Bach: St John Passion
Thames Tunnel Shaft, Rotherhithe. 11 April 2015.
This must be one of the most bizarre musical venues I have ever been in, and an extraordinary place to hear one of Bach’s most sacred works. Between 1825/43, Marc Isambard Brunel and his son Isambard Kingdom constructed a tunnel under the Thames between Rotherhithe and Wapping, the first of its kind in the world. In order to construct the tunnel, they sank a 15m diameter shaft on the south side of the river in Rotherhithe. With the addition of stairs, this shaft later became the pedestrian entry to the tunnel, but was closed when the tunnel started taking trains rather than pedestrians. The Thames Tunnel is now an active part of London’s railway system, and the shaft has been re-opened with a concrete floor inserted to separate it from the trains below. It is currently only accessible by wriggling through a 1.3m high entrance and clambering about 12m down on some rickety scaffolding stairs.
Hieronymus is a flexible ensemble formed in Birmingham in 2013 by Andrew Hopper, named after the Hamburg organist composer, Praetorius, and the Dutch painter, Bosch. They are moving their activities to London, and are keen to seek out unusual venues, this being a pretty good start. Just getting their instruments into the shaft must have been quite a struggle. They also had to cope with the awkward acoustics (for them, but not the audience) resulting from being positioned against the circular wall as well as some tricky score lighting, solved in the case of the first violins by a slightly inelegantly-positioned mobile phone torch (see adjoining photo). We all had to cope with the frequent rumbles of the trains passing underneath, and planes approaching London City Airport audible from above. It reminded me of a St John’s Passion I heard in Bach’s own Thomaskirche during the 2013 Leipzig Bachfest where an extraordinary thunder-storm started just before the concert. The thunder and lightening flashes continued throughout the performance, nearly always at appropriate moments (including a huge thunderclap just as Jesus sang Es ist vollbracht), adding an evocative layer of drama to the occasion.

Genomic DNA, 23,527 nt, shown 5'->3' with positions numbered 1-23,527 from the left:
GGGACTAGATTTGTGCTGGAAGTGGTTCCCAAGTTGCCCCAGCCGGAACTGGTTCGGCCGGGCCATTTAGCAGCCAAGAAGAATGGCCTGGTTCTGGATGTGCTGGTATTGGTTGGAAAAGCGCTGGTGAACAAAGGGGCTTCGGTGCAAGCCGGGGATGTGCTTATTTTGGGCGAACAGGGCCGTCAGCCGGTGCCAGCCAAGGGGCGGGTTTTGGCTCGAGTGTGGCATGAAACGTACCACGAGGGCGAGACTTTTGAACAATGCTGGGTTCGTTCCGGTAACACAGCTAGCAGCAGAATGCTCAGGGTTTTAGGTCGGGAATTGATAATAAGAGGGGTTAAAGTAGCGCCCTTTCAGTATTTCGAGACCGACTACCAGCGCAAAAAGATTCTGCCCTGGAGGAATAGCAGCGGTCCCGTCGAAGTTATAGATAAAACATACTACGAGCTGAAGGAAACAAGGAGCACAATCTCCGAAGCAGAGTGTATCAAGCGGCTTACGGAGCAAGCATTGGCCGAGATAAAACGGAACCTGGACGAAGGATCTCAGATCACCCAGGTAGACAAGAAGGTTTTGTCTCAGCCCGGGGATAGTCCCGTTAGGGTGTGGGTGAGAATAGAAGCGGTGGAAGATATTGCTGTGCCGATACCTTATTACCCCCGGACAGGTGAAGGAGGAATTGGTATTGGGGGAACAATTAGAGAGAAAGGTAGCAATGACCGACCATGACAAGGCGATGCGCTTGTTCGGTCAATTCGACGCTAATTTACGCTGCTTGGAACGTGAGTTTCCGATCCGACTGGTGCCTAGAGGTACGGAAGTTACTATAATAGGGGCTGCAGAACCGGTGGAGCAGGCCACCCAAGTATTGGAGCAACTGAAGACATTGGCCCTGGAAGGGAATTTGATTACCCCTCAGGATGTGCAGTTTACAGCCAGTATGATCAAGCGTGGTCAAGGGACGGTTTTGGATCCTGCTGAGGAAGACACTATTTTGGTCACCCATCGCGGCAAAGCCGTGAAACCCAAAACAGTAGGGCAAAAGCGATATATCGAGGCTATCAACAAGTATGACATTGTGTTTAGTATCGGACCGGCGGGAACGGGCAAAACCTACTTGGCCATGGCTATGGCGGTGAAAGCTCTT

Given all the things that could have gone wrong, Hieronymus gave an impressive performance of this complex work. Michael Solomon Williams, standing in at short notice as the Evangelist, was the finest singer. Lewis Jones was Jesus, with Andrew Randall as Pilate. Four other singers completed the vocal line-up, forming the chorus, step-out roles, and the solos, with soprano Teresa Pearson being the only one that really managed to lift her voice above the sound of the instruments in this confined space. The period instrument orchestra was led with commendable subtlety by violinist Dominika Fehér. Hieronymus’s musical director was one of the choir members singing from behind and to one side of the orchestra, making it difficult for him to direct. But he stepped forward to play the viola da gamba in Es ist vollbracht. In the earlier, and similarly sensitive Betrachte, meine Seel, neither the distinctive lute part nor the organ doubling were audible, and muted violins were used rather than the specified violas d’amore. But that was my only quibble in what was otherwise a fine performance.
Hieronymus are clearly an inventive group, with interesting ideas on classical music venues. I look forward to seeing what they come up with next.